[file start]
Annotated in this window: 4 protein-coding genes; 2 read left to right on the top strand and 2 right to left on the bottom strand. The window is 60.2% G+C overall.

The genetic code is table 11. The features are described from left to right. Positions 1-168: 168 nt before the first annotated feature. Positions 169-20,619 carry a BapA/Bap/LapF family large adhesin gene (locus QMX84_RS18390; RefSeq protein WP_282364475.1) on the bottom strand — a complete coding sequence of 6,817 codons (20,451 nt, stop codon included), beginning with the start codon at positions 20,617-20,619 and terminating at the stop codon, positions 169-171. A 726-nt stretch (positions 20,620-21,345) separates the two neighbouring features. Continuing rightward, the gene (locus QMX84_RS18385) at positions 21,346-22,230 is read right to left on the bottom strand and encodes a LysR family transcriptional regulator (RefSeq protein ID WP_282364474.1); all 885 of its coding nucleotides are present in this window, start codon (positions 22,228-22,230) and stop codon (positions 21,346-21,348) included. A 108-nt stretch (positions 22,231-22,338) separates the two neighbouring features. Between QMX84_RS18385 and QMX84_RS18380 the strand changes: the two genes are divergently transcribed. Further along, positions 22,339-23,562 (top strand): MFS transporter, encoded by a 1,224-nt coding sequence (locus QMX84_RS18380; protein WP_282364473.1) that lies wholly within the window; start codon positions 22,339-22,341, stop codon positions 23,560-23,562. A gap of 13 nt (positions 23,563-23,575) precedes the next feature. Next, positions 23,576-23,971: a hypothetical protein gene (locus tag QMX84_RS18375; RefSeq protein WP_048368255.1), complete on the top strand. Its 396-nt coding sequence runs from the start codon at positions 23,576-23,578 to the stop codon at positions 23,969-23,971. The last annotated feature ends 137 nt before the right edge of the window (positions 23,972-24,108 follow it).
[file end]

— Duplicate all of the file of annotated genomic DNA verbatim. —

Annotated in this window: 4 protein-coding genes; 2 read left to right on the top strand and 2 right to left on the bottom strand. The window is 60.2% G+C overall.

The genetic code is table 11. The features are described from left to right. Positions 1-168: 168 nt before the first annotated feature. Positions 169-20,619 carry a BapA/Bap/LapF family large adhesin gene (locus QMX84_RS18390; RefSeq protein WP_282364475.1) on the bottom strand — a complete coding sequence of 6,817 codons (20,451 nt, stop codon included), beginning with the start codon at positions 20,617-20,619 and terminating at the stop codon, positions 169-171. A 726-nt stretch (positions 20,620-21,345) separates the two neighbouring features. Continuing rightward, the gene (locus QMX84_RS18385) at positions 21,346-22,230 is read right to left on the bottom strand and encodes a LysR family transcriptional regulator (RefSeq protein ID WP_282364474.1); all 885 of its coding nucleotides are present in this window, start codon (positions 22,228-22,230) and stop codon (positions 21,346-21,348) included. A 108-nt stretch (positions 22,231-22,338) separates the two neighbouring features. Between QMX84_RS18385 and QMX84_RS18380 the strand changes: the two genes are divergently transcribed. Further along, positions 22,339-23,562 (top strand): MFS transporter, encoded by a 1,224-nt coding sequence (locus QMX84_RS18380; protein WP_282364473.1) that lies wholly within the window; start codon positions 22,339-22,341, stop codon positions 23,560-23,562. A gap of 13 nt (positions 23,563-23,575) precedes the next feature. Next, positions 23,576-23,971: a hypothetical protein gene (locus tag QMX84_RS18375; RefSeq protein WP_048368255.1), complete on the top strand. Its 396-nt coding sequence runs from the start codon at positions 23,576-23,578 to the stop codon at positions 23,969-23,971. The last annotated feature ends 137 nt before the right edge of the window (positions 23,972-24,108 follow it).